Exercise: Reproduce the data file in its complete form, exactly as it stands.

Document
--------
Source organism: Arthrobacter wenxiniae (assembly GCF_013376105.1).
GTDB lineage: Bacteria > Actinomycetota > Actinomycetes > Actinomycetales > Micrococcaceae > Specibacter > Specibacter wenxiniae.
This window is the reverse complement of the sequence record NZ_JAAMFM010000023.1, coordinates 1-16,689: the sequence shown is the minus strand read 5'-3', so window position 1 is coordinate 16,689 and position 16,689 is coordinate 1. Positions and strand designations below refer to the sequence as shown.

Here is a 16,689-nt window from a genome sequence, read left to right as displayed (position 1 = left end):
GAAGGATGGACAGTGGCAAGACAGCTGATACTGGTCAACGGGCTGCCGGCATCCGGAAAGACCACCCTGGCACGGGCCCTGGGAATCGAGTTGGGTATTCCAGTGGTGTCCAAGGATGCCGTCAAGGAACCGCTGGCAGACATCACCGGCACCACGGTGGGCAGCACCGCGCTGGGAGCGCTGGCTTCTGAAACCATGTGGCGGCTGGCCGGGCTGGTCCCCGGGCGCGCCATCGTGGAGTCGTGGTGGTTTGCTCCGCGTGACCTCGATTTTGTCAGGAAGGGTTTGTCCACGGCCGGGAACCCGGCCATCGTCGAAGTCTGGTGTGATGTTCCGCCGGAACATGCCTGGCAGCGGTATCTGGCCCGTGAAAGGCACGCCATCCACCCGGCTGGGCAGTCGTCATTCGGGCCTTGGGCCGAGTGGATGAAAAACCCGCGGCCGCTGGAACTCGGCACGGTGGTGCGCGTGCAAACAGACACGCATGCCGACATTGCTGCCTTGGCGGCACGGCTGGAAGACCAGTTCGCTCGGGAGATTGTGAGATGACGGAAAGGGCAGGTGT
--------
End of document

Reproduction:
Source organism: Arthrobacter wenxiniae (assembly GCF_013376105.1).
GTDB lineage: Bacteria > Actinomycetota > Actinomycetes > Actinomycetales > Micrococcaceae > Specibacter > Specibacter wenxiniae.
This window is the reverse complement of the sequence record NZ_JAAMFM010000023.1, coordinates 1-16,689: the sequence shown is the minus strand read 5'-3', so window position 1 is coordinate 16,689 and position 16,689 is coordinate 1. Positions and strand designations below refer to the sequence as shown.

Here is a 16,689-nt window from a genome sequence, read left to right as displayed (position 1 = left end):
GAAGGATGGACAGTGGCAAGACAGCTGATACTGGTCAACGGGCTGCCGGCATCCGGAAAGACCACCCTGGCACGGGCCCTGGGAATCGAGTTGGGTATTCCAGTGGTGTCCAAGGATGCCGTCAAGGAACCGCTGGCAGACATCACCGGCACCACGGTGGGCAGCACCGCGCTGGGAGCGCTGGCTTCTGAAACCATGTGGCGGCTGGCCGGGCTGGTCCCCGGGCGCGCCATCGTGGAGTCGTGGTGGTTTGCTCCGCGTGACCTCGATTTTGTCAGGAAGGGTTTGTCCACGGCCGGGAACCCGGCCATCGTCGAAGTCTGGTGTGATGTTCCGCCGGAACATGCCTGGCAGCGGTATCTGGCCCGTGAAAGGCACGCCATCCACCCGGCTGGGCAGTCGTCATTCGGGCCTTGGGCCGAGTGGATGAAAAACCCGCGGCCGCTGGAACTCGGCACGGTGGTGCGCGTGCAAACAGACACGCATGCCGACATTGCTGCCTTGGCGGCACGGCTGGAAGACCAGTTCGCTCGGGAGATTGTGAGATGACGGAAAGGGCAGGTGT